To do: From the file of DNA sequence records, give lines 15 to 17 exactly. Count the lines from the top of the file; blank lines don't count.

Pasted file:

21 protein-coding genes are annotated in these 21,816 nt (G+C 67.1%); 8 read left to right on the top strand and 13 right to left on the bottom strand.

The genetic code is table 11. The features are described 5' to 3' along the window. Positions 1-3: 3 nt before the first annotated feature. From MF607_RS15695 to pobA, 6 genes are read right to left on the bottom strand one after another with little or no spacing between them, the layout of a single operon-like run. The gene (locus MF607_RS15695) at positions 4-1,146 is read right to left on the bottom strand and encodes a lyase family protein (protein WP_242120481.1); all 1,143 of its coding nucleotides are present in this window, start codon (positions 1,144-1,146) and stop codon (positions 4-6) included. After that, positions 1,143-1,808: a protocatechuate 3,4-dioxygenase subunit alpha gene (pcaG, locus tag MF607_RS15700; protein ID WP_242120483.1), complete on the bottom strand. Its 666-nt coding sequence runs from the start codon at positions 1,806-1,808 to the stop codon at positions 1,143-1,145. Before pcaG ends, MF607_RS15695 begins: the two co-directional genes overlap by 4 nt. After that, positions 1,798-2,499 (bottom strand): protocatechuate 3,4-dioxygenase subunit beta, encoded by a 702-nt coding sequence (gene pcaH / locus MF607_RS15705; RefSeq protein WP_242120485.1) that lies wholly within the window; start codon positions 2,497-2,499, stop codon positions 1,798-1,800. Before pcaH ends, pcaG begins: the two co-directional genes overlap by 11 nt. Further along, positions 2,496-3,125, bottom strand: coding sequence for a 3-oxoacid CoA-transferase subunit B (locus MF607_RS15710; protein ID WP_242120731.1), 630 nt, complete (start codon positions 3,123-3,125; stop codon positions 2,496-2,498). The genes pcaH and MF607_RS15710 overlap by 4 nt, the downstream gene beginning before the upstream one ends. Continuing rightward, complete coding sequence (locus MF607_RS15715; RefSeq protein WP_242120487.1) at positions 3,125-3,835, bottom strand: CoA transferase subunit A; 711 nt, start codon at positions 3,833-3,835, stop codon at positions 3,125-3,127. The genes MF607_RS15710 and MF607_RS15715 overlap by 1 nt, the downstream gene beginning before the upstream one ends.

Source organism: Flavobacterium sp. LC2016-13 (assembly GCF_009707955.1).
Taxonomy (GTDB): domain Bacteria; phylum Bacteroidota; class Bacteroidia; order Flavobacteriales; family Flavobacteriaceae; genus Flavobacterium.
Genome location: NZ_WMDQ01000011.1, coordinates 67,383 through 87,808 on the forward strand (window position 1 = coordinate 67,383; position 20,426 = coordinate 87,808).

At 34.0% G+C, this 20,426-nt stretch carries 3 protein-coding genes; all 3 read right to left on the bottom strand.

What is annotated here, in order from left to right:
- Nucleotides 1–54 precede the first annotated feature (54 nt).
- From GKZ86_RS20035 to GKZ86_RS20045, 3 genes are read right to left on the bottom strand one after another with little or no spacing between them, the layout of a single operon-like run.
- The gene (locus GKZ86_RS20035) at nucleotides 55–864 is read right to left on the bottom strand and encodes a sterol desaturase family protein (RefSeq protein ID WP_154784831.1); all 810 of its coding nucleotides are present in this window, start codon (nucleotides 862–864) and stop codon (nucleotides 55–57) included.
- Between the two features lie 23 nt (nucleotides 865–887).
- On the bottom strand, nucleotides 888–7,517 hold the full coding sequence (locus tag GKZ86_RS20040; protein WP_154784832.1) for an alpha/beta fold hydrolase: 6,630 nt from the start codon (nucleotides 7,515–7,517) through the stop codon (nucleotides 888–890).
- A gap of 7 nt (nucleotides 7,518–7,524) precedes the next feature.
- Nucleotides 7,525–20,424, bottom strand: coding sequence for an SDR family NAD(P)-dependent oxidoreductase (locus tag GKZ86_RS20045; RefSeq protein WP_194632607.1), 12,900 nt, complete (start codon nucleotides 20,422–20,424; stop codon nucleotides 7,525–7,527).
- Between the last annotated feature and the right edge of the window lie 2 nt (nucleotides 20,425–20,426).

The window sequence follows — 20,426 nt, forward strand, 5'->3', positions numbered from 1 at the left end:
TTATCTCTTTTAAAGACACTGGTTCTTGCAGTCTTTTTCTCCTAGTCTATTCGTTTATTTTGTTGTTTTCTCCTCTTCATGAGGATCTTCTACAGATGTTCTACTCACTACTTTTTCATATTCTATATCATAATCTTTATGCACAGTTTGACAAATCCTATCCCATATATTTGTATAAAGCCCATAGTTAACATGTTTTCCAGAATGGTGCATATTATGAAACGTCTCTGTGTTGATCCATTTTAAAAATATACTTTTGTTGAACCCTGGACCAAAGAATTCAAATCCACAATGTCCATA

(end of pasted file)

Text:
- Between the last annotated feature and the right edge of the window lie 2 nt (nucleotides 20,425–20,426).

The window sequence follows — 20,426 nt, forward strand, 5'->3', positions numbered from 1 at the left end:
TTATCTCTTTTAAAGACACTGGTTCTTGCAGTCTTTTTCTCCTAGTCTATTCGTTTATTTTGTTGTTTTCTCCTCTTCATGAGGATCTTCTACAGATGTTCTACTCACTACTTTTTCATATTCTATATCATAATCTTTATGCACAGTTTGACAAATCCTATCCCATATATTTGTATAAAGCCCATAGTTAACATGTTTTCCAGAATGGTGCATATTATGAAACGTCTCTGTGTTGATCCATTTTAAAAATATACTTTTGTTGAACCCTGGACCAAAGAATTCAAATCCACAATGTCCATA